New York: When Michael Phelps scaled the peak of Olympic achievement at Beijing in 2008 only one thing spoiled his view from the top. As he surveyed all below him, he instantly realized the only way forward was down. (Agencies)
For a man who had just achieved the seemingly impossible by scooping up an unprecedented eight gold medals in Beijing with a gruelling training regime and ruthless determination, it was an unfathomable concept.
Without hesitation, the American immediately declared he would compete at London 2012 even though he was unsure about how many events he would swim or how he would find a new goal.
He ruled out an attempt at nine gold medals. Then he ruled out trying to match his haul of eight from Beijing. London would have to be less, although how less remains a mystery.
With a little over eight months to go before London, Phelps is still keeping everyone guessing about what the magic number will be this time, partly because he himself remains unsure.
"It's not going to be eight events," he said during the launch of his appointment as the new global face of head&shoulders anti-dandruff shampoo.
"But it is going to be a challenging program and it's going to be a program where we think we can be most successful. We're just trying to work towards that now.
Trying to crunch the numbers is almost a mute exercise for Phelps now anyway. With 14 gold medals already in his keeping, he is already the most successful Olympian of all time. The only unresolved question is how far in front he will finish.
His biggest problem since Beijing has been finding the motivation to get out of bed before dawn every day and churn through the thousands of laps he needs to stay at his peak.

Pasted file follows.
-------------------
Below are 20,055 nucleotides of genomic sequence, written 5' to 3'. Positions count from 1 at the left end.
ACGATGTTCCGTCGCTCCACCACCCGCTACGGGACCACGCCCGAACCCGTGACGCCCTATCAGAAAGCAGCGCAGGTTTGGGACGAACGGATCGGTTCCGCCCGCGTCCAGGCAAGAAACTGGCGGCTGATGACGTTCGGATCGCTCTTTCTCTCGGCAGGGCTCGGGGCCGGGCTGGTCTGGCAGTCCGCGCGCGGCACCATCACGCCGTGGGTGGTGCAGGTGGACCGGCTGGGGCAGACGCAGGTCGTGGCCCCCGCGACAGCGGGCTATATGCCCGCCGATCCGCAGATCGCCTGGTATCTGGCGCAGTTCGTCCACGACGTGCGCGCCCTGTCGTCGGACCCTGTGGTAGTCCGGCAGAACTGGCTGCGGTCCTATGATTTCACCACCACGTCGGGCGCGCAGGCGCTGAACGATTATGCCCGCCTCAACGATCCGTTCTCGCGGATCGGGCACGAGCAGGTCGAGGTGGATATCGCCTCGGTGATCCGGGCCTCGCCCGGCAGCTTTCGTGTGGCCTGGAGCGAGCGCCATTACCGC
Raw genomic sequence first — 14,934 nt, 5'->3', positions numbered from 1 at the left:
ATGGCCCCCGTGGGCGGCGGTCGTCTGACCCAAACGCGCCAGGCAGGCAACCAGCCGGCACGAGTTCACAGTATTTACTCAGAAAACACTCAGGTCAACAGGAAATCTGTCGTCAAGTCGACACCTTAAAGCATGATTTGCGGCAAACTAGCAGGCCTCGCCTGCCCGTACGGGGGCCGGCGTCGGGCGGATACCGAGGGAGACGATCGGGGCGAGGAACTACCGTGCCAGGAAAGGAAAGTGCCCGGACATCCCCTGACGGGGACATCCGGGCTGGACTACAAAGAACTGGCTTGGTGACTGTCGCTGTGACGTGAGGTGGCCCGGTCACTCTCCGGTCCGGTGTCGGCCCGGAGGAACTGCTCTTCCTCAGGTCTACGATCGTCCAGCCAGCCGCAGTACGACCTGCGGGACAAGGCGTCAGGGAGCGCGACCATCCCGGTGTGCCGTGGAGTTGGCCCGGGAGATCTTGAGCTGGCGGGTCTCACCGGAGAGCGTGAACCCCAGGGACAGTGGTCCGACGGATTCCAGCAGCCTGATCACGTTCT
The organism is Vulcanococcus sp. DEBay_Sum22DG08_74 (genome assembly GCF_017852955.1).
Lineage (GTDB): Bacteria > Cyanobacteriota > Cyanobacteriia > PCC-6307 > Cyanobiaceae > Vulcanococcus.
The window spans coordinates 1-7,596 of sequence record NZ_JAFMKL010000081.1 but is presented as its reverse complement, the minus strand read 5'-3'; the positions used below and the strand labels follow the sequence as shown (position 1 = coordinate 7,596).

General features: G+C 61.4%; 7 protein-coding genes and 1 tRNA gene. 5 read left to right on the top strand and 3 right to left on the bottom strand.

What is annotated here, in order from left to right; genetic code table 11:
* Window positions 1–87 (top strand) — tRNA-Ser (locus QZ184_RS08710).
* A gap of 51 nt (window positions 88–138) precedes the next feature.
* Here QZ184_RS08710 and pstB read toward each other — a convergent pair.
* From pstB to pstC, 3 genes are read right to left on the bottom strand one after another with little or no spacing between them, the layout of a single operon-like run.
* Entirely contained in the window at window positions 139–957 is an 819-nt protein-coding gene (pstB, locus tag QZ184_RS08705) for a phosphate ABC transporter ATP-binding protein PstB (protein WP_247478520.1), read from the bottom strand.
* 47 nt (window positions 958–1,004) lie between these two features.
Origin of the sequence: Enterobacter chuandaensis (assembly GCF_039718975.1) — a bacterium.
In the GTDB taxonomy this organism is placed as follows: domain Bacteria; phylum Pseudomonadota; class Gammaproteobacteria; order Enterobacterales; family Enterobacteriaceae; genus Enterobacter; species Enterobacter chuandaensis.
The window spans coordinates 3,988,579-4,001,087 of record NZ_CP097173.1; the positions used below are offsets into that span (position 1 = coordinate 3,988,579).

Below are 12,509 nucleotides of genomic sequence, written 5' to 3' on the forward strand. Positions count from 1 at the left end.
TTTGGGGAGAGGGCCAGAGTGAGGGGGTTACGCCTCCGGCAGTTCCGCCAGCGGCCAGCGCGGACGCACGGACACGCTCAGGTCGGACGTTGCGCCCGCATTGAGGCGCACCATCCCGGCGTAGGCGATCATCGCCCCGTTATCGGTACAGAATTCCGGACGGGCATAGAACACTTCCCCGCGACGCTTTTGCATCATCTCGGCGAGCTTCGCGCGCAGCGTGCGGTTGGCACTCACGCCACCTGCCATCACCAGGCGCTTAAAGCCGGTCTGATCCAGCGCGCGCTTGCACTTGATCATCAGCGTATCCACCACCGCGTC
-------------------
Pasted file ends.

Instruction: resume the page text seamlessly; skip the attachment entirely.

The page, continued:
A global sporting icon, he has already amassed a fortune through his endorsements, including his new deal to front head&shoulder's "Wash in Confidence" campaign, so fame and money cannot motivate him to plunge into the water.
"It hasn't been easy," Phelps said. "For me to be able to do something I have to be able to give 100 percent and over the past few years I have to be honest, I haven't given 100 percent.
"That has shown in my results and there have been lots of times when I just didn't want to do it anymore."
At the 2009 world championships in Rome, Phelps entered six events, winning five gold medals and a silver, but was clearly unhappy.
The meet was overshadowed by the use of full-length bodysuits that were later banned and Phelps lost his 200 metres freestyle world record to Germany's Paul Biedermann, one of the leaders of the next generation of swimmers challenging Phelps.
In 2010, Phelps made a quick visit to the Vancouver Winter Olympics in search of fresh inspiration to stay ahead of his younger rivals but his results were getting worse.
At the 2011 world championships in Shanghai, Phelps won four gold medals and was beaten by countryman Ryan Lochte in both the 200m freestyle and 200m individual medley.
There were no bodysuits this time and no excuses. Phelps believed he had trained hard and prepared well. He swam the fastest 200m medley time of his life but still could not catch Lochte, who lowered his own world record.
Phelps was initially deflated by his losses but they proved to be just the jolt he needed for London. For the first time since Beijing, he could see a way up. There was a challenge for him after all and he returned to training with renewed vigour.
"Those races have definitely been extremely frustrating for me but at the same time they have given me motivation that I could not have asked for. They're really gonna keep me going and keep me strong and add some extra flame to the fire," Phelps said.
"They may not be the best things and feelings at the time but those things stay with me and I'm not going to give up."
Phelps said he is logging up to 70 kilometres (43 miles) a week in training and looking ahead to London with enthusiasm after years battling to find inspiration.
"I kinda feel like the old me again," he said. "I have so many goals that I want to accomplish, I look at this as eight months of hard work. I have the rest of my life to go on vacation, travel the world, have fun and do whatever I want.
"I'm enjoying what I'm doing now and that's the way it should be. No-one's forcing me to workout, no-one's forcing me to go into competitions. I have found a way to make swimming fun again."
New York: When Michael Phelps scaled the peak of Olympic achievement at Beijing in 2008 only one thing spoiled his view from the top. As he surveyed all below him, he instantly realized the only way forward was down.